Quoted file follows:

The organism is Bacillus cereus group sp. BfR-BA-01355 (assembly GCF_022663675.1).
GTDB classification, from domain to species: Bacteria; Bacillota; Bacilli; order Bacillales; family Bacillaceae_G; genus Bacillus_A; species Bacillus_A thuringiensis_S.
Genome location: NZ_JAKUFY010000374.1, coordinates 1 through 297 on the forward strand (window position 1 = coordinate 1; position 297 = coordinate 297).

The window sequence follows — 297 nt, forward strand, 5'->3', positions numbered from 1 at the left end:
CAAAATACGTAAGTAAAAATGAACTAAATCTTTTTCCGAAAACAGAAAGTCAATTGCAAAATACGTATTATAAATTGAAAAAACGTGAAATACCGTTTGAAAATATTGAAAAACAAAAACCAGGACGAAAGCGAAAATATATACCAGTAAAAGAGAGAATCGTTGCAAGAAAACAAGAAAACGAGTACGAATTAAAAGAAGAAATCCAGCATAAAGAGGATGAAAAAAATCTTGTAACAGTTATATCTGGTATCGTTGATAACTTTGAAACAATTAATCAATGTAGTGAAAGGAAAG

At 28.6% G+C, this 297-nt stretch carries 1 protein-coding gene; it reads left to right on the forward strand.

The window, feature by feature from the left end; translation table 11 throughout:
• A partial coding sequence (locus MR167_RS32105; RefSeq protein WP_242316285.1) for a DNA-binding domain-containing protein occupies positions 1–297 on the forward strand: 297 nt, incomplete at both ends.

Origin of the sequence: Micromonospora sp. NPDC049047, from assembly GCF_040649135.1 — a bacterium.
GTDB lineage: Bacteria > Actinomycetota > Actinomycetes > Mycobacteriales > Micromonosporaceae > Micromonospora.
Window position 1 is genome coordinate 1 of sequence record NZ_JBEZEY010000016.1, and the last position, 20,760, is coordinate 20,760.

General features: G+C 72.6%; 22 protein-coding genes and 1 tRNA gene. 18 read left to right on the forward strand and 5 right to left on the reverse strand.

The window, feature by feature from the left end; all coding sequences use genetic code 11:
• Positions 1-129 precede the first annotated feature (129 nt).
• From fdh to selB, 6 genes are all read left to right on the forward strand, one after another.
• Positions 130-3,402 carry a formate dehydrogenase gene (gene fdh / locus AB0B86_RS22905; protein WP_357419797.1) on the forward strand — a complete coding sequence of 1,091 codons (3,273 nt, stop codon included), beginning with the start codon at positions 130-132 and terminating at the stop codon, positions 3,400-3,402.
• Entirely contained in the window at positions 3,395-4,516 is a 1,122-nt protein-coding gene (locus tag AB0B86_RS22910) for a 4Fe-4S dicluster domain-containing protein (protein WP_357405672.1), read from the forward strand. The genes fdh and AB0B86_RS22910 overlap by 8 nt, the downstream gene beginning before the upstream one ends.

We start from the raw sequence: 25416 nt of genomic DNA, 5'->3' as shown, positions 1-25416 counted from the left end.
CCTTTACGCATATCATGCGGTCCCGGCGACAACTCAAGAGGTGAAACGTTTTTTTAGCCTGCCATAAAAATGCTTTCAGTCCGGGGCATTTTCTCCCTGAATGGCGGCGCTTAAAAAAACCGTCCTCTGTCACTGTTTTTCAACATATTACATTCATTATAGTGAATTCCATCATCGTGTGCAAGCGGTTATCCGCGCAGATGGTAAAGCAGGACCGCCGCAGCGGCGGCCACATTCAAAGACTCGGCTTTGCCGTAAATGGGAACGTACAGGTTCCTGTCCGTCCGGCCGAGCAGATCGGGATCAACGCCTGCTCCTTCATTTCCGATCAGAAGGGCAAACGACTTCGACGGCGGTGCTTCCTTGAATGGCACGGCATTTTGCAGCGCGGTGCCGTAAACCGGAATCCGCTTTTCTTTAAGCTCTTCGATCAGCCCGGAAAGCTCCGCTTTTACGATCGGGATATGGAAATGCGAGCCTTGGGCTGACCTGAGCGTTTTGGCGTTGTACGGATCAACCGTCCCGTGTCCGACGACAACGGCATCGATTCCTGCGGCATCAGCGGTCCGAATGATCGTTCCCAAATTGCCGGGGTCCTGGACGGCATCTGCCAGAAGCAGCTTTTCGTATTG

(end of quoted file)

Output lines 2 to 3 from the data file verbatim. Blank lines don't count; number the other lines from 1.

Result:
GTDB classification, from domain to species: Bacteria; Bacillota; Bacilli; order Bacillales; family Bacillaceae_G; genus Bacillus_A; species Bacillus_A thuringiensis_S.
Genome location: NZ_JAKUFY010000374.1, coordinates 1 through 297 on the forward strand (window position 1 = coordinate 1; position 297 = coordinate 297).